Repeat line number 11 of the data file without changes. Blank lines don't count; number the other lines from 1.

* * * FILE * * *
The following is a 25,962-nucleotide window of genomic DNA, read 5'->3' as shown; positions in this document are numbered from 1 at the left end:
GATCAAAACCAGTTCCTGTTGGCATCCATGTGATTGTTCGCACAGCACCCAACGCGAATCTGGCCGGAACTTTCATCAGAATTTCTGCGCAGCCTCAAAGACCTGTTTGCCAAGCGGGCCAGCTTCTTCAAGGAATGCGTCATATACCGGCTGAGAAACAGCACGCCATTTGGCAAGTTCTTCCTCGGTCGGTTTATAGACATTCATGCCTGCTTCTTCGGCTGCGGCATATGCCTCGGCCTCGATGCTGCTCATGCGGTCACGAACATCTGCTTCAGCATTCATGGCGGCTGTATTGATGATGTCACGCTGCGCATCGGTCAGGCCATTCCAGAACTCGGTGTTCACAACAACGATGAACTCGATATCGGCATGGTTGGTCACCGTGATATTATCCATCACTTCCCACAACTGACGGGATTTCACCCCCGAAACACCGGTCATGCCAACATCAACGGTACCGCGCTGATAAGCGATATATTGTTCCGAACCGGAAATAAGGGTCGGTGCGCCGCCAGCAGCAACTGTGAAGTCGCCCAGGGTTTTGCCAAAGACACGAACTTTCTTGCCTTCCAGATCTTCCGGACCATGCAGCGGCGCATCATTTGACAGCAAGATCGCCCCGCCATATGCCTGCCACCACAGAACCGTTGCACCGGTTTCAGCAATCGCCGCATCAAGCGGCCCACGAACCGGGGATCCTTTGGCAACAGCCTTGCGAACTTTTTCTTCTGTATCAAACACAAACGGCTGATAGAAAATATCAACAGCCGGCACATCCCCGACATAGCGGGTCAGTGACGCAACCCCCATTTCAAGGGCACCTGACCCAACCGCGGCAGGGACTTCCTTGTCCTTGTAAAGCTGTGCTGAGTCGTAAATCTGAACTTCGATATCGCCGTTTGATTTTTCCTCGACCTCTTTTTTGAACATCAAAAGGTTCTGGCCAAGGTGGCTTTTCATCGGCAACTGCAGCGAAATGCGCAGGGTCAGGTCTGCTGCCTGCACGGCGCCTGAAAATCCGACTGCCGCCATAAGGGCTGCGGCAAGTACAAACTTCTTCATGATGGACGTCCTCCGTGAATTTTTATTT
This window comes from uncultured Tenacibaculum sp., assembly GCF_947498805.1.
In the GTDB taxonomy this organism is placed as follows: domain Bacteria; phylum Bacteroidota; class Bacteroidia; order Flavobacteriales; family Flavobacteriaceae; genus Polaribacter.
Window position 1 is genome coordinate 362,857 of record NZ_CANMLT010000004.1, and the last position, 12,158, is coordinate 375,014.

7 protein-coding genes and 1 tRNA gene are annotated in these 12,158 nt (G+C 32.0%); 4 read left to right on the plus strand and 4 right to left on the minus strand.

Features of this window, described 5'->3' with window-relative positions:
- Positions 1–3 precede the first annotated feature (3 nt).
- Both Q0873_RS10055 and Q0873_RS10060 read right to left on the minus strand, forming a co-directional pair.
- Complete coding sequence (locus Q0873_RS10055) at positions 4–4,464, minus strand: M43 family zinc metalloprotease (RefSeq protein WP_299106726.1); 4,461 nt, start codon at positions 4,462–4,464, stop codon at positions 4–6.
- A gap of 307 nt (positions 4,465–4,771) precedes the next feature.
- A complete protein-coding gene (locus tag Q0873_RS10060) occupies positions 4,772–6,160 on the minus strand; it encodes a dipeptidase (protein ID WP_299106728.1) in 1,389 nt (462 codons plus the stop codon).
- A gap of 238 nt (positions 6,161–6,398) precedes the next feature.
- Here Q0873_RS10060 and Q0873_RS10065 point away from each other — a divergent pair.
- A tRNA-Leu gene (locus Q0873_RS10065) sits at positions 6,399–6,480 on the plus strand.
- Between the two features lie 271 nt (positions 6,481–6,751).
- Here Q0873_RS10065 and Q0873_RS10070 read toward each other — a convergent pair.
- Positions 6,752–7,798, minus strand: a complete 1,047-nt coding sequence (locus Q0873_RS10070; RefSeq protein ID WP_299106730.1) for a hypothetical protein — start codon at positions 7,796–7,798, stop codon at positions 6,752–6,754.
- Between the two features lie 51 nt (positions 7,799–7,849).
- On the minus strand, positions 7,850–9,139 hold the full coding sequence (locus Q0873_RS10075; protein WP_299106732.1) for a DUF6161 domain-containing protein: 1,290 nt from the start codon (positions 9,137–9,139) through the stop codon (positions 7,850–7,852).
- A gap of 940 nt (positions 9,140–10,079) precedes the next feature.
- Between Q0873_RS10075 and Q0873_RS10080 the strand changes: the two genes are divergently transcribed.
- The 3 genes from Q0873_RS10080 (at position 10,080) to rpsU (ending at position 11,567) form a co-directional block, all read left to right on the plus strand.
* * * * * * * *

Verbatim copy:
- A gap of 307 nt (positions 4,465–4,771) precedes the next feature.